"After so many years, it’s surprising that World War II still has some untold stories. In fact, a couple of the 'forgotten men of Guam' have published memoirs, but those are long out of print. In Captured, Roger Mansell brings their stories together with useful background and the results of what was apparently a great deal of personal research. The result is an interesting account of some of the first prisoners of the Pacific war and their tribulations...a valuable collection of reminiscences... Captured conveys the atmosphere of the camps and the men's perceptions clearly enough to make it very enjoyable and rewarding reading."
—The Asian Review of Books
Prior to the outbreak of the Pacific War, Guam was a paradise for U.S. military and civilian employees stationed on the island. Shortly after the attack on Pearl Harbor, however, the Japanese invaded the tiny island, captured the Americans, and shipped them to Japan. Drawing on interviews with survivors, diaries, and archival records, Roger Mansell documents the mostly unknown story of these American POWs. The men endured horrific hardships, many of which are chronicled in this book for the first time. Also included are moving stories of their liberation, transportation home, and the aftermath of their ordeal.
Roger Mansell was a U.S. Army veteran. He spent years uncovering records and interviewing POW s. At the time of his death in 2010, he had compiled a vast database of information that helped several families locate the remains of loved ones and connect ex-POW s with fellow survivors.
Noted historian of the allied POW experience in the pacific, Linda Goetz Holmes, finished the manuscript upon Mansell’s death. She is the author of Guests of the Emperor: The Secret History of Japan's Mukden POW Camp, among other titles.
~ Praise for Captured~
“Well researched and well written, Captured is a worthy addition to the growing literature on American POWs in World War II and a fine tribute to those who served on Guam.”
"Captured offers a most interesting account of Americans enduring Japanese captivity during World War II. All those readers who are attracted to that topic will find the book to be an enjoyable read."
— The Journal of America's Military Past
“The contents of this book are difficult to read, but they are worth remembering and serve to fill a curious gap in World War II history. Hopefully this book will receive the audience it deserves and make sure that the struggles of the men of Guam are not forgotten.”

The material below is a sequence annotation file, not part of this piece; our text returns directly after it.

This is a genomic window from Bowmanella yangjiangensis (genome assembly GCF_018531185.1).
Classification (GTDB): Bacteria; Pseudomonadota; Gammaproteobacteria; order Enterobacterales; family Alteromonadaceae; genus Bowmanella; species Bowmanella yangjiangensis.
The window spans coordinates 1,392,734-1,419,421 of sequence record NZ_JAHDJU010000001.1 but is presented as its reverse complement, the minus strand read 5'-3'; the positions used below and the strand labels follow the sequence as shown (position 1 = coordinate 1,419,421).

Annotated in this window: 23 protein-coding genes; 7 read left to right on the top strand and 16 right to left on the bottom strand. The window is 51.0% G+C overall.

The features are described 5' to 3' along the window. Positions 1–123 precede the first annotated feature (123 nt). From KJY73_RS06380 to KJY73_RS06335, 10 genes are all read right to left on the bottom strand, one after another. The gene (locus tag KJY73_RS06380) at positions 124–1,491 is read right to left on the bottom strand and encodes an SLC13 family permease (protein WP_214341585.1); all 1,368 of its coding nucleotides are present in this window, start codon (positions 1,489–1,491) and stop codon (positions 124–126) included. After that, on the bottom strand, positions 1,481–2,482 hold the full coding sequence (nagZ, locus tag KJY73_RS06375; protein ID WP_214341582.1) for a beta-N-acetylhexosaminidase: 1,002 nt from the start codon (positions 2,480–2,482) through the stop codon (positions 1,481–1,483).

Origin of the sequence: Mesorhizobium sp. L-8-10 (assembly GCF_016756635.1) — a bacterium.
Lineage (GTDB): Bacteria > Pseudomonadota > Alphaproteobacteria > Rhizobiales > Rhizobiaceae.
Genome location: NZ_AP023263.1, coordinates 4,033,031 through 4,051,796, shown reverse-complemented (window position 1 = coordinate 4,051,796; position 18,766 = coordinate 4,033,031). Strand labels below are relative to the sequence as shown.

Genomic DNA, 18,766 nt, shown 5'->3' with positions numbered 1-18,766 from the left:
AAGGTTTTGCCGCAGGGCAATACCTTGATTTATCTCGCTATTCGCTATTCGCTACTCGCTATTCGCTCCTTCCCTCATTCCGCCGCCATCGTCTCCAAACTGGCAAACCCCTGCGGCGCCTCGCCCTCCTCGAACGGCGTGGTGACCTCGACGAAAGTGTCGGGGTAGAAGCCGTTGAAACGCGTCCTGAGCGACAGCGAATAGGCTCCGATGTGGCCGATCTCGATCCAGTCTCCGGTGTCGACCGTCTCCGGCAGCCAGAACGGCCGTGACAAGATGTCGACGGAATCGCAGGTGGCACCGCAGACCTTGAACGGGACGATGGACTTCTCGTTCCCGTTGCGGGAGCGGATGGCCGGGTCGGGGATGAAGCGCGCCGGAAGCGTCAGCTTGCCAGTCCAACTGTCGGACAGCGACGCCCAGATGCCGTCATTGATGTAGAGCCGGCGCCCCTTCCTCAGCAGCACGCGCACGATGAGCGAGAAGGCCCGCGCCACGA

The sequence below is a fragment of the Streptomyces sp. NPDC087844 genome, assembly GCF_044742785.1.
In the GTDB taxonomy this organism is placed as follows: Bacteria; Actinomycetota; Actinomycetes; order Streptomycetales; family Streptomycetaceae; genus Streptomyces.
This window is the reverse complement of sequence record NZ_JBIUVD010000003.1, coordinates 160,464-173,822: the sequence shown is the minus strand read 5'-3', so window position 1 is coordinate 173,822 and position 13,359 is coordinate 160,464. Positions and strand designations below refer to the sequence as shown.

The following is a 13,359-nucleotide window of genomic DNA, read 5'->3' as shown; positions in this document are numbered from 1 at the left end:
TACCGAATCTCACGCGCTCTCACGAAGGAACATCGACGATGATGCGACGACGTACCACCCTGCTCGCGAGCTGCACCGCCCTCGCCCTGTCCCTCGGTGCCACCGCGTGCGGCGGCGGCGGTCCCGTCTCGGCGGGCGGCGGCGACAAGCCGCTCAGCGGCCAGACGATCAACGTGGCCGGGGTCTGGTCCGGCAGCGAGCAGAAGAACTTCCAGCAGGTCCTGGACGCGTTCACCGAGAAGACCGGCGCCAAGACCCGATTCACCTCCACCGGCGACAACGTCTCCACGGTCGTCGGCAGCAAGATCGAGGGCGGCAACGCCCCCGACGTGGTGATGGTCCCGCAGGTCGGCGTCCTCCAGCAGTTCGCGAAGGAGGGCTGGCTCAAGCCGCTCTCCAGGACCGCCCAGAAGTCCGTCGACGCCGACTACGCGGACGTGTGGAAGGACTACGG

— Naval Historical Foundation
“In the days of shock and horror that followed Japan's attack on Pearl Harbor, another monumental event, occurring almost simultaneously, was largely overlooked: Japan's bloody seizure of the strategically critical island of Guam. For the American troops, civilians and native people captured in the invasion, so began an epic ordeal. The Americans were shipped off to be slaves for the Japanese, while the natives remained behind to endure four years of brutalities under their captors. Roger Mansell, the pre-eminent historian of Pacific POWs, devoted the last years of his life to unearthing and telling this forgotten story, and after his death, the work was completed by his colleague, the esteemed POW author Linda Goetz Holmes. Chronicling a lost chapter of World War II, Captured promises to be an authoritative, fastidiously researched and compelling read.”
—Laura Hillenbrand, author of Unbroken: A World War II Story of Survival, Resilience and Redemption and Seabiscuit: An American Legend
“Roger Mansell worked tirelessly to research and document the stories of American POWs in the Pacific during World War II. His efforts give us a better understanding of the great service and sacrifice of these heroes. The stories he tells are a tribute to the warriors who defend us.”
“Roger Mansell’s Captured is a beautifully written, richly researched account of the fall of Guam and a searing reminder of the horrific ordeal suffered by American prisoners of war at the hands of the Japanese.”
—John A. Glusman, author of Conduct Under Fire: Four American Doctors and their Fight for Life as Prisoners of the Japanese, 1941-1945